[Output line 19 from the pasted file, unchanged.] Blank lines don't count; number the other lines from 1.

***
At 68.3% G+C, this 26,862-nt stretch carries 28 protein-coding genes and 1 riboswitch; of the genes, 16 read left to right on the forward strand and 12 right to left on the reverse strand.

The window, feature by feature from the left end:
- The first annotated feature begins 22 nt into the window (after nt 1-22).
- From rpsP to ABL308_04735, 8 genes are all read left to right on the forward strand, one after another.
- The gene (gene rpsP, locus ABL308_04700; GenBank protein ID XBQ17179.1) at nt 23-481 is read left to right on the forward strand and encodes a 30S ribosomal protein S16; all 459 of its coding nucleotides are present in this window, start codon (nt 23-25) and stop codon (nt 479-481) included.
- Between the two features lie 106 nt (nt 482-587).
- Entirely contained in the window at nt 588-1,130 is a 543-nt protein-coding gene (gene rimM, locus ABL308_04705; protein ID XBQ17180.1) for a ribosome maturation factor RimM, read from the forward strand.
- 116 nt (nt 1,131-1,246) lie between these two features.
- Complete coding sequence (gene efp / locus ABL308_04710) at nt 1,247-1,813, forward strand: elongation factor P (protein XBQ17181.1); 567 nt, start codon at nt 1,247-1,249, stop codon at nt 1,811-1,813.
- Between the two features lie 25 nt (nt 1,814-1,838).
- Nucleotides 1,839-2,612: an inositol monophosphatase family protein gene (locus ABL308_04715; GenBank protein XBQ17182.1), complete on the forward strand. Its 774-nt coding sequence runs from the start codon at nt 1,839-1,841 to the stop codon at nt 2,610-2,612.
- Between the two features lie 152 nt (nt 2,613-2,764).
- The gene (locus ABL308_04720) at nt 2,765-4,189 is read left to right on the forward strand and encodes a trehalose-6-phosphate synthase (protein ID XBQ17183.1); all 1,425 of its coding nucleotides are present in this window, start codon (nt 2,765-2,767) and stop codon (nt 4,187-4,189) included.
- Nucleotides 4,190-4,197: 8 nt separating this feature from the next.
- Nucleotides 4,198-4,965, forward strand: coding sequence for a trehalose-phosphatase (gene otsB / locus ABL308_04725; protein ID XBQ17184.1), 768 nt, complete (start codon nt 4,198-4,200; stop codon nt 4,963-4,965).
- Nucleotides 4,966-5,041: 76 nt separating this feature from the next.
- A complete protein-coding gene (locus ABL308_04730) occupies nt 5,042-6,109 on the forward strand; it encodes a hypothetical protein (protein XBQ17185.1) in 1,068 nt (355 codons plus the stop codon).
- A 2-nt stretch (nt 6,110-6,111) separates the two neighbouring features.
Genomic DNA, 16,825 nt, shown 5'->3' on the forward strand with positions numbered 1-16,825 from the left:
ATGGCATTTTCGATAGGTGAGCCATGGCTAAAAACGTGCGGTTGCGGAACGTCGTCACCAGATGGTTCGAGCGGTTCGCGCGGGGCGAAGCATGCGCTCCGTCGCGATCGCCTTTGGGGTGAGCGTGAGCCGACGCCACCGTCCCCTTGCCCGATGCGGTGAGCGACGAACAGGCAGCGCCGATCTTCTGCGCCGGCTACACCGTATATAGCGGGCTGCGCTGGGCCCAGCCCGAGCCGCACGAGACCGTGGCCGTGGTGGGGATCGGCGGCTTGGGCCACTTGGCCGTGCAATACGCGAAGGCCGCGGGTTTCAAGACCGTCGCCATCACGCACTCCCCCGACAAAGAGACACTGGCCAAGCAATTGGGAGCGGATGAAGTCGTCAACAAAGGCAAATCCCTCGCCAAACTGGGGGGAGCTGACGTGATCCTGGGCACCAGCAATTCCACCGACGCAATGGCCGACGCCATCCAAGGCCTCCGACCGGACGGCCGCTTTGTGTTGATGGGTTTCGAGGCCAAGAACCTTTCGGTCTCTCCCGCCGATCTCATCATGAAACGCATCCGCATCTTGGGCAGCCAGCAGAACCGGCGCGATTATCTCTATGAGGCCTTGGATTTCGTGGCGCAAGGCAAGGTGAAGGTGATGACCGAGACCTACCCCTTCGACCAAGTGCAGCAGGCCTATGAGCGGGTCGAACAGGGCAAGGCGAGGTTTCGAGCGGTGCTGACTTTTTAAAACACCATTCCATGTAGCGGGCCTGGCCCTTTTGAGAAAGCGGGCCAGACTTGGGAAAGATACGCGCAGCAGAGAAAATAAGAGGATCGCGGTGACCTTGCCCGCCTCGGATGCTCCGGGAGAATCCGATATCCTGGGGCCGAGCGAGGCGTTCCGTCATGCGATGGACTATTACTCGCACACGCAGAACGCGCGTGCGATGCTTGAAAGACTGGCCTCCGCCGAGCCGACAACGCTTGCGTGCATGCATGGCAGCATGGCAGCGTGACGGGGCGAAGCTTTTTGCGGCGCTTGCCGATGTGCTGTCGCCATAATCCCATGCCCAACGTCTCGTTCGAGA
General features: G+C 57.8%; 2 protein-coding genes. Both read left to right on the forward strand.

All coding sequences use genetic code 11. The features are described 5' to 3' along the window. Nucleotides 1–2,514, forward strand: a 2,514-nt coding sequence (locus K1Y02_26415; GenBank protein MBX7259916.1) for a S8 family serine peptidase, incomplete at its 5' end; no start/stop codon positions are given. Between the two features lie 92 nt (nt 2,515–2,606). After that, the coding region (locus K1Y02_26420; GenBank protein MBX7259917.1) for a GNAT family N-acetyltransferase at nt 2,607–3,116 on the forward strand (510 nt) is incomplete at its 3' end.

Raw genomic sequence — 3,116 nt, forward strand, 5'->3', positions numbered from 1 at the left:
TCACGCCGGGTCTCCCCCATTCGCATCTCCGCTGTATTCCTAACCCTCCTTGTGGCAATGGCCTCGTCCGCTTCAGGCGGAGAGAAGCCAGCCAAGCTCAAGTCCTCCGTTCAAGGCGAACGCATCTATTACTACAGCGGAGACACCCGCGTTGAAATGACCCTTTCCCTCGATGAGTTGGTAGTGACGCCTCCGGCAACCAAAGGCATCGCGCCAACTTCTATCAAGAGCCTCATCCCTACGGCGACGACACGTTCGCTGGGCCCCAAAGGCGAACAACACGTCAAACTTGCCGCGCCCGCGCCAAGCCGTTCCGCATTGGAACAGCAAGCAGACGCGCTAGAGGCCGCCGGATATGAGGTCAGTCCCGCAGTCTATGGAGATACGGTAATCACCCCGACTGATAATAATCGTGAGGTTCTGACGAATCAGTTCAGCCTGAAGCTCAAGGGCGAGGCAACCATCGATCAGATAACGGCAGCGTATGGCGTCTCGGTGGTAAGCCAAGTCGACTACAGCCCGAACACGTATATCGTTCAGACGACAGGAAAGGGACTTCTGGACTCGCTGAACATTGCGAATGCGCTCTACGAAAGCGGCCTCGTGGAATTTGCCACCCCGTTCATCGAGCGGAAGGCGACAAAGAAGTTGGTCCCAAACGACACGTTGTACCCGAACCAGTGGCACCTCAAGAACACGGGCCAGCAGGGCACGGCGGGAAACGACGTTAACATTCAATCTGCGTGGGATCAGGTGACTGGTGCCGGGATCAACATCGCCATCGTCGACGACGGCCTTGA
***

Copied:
Genomic DNA, 16,825 nt, shown 5'->3' on the forward strand with positions numbered 1-16,825 from the left: